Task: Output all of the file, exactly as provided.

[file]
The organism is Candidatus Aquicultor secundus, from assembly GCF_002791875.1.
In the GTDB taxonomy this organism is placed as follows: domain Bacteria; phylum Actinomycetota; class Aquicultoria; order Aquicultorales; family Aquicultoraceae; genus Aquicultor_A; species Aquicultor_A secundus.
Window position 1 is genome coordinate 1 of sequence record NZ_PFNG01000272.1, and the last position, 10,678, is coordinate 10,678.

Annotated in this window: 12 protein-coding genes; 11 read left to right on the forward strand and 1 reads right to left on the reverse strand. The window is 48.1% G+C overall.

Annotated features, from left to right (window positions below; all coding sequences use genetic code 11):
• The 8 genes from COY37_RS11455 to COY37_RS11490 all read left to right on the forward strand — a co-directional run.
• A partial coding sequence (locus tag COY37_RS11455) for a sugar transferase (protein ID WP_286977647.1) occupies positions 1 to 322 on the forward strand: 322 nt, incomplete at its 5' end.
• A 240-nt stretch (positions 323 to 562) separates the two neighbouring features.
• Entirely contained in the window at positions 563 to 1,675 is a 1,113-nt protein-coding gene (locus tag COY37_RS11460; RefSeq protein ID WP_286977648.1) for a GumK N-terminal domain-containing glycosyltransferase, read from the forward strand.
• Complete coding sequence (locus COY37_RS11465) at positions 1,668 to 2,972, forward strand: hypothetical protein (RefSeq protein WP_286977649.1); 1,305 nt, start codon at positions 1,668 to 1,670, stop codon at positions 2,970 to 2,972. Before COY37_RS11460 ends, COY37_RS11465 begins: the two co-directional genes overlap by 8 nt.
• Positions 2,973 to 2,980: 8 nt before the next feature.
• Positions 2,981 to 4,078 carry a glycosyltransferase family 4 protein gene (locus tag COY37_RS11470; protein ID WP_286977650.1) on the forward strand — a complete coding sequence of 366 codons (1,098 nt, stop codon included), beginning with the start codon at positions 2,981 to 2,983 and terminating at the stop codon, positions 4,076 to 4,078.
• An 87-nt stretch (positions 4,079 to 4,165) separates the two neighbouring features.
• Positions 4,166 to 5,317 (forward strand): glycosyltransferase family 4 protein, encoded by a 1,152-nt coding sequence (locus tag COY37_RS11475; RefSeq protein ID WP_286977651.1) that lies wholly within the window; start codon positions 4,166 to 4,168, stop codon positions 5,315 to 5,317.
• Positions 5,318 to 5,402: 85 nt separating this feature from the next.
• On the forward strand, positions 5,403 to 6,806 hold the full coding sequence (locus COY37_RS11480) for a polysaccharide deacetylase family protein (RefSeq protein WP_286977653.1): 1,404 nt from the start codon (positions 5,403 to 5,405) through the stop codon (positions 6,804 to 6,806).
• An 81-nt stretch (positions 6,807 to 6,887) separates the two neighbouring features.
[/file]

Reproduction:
The organism is Candidatus Aquicultor secundus, from assembly GCF_002791875.1.
In the GTDB taxonomy this organism is placed as follows: domain Bacteria; phylum Actinomycetota; class Aquicultoria; order Aquicultorales; family Aquicultoraceae; genus Aquicultor_A; species Aquicultor_A secundus.
Window position 1 is genome coordinate 1 of sequence record NZ_PFNG01000272.1, and the last position, 10,678, is coordinate 10,678.

Annotated in this window: 12 protein-coding genes; 11 read left to right on the forward strand and 1 reads right to left on the reverse strand. The window is 48.1% G+C overall.

Annotated features, from left to right (window positions below; all coding sequences use genetic code 11):
• The 8 genes from COY37_RS11455 to COY37_RS11490 all read left to right on the forward strand — a co-directional run.
• A partial coding sequence (locus tag COY37_RS11455) for a sugar transferase (protein ID WP_286977647.1) occupies positions 1 to 322 on the forward strand: 322 nt, incomplete at its 5' end.
• A 240-nt stretch (positions 323 to 562) separates the two neighbouring features.
• Entirely contained in the window at positions 563 to 1,675 is a 1,113-nt protein-coding gene (locus tag COY37_RS11460; RefSeq protein ID WP_286977648.1) for a GumK N-terminal domain-containing glycosyltransferase, read from the forward strand.
• Complete coding sequence (locus COY37_RS11465) at positions 1,668 to 2,972, forward strand: hypothetical protein (RefSeq protein WP_286977649.1); 1,305 nt, start codon at positions 1,668 to 1,670, stop codon at positions 2,970 to 2,972. Before COY37_RS11460 ends, COY37_RS11465 begins: the two co-directional genes overlap by 8 nt.
• Positions 2,973 to 2,980: 8 nt before the next feature.
• Positions 2,981 to 4,078 carry a glycosyltransferase family 4 protein gene (locus tag COY37_RS11470; protein ID WP_286977650.1) on the forward strand — a complete coding sequence of 366 codons (1,098 nt, stop codon included), beginning with the start codon at positions 2,981 to 2,983 and terminating at the stop codon, positions 4,076 to 4,078.
• An 87-nt stretch (positions 4,079 to 4,165) separates the two neighbouring features.
• Positions 4,166 to 5,317 (forward strand): glycosyltransferase family 4 protein, encoded by a 1,152-nt coding sequence (locus tag COY37_RS11475; RefSeq protein ID WP_286977651.1) that lies wholly within the window; start codon positions 4,166 to 4,168, stop codon positions 5,315 to 5,317.
• Positions 5,318 to 5,402: 85 nt separating this feature from the next.
• On the forward strand, positions 5,403 to 6,806 hold the full coding sequence (locus COY37_RS11480) for a polysaccharide deacetylase family protein (RefSeq protein WP_286977653.1): 1,404 nt from the start codon (positions 5,403 to 5,405) through the stop codon (positions 6,804 to 6,806).
• An 81-nt stretch (positions 6,807 to 6,887) separates the two neighbouring features.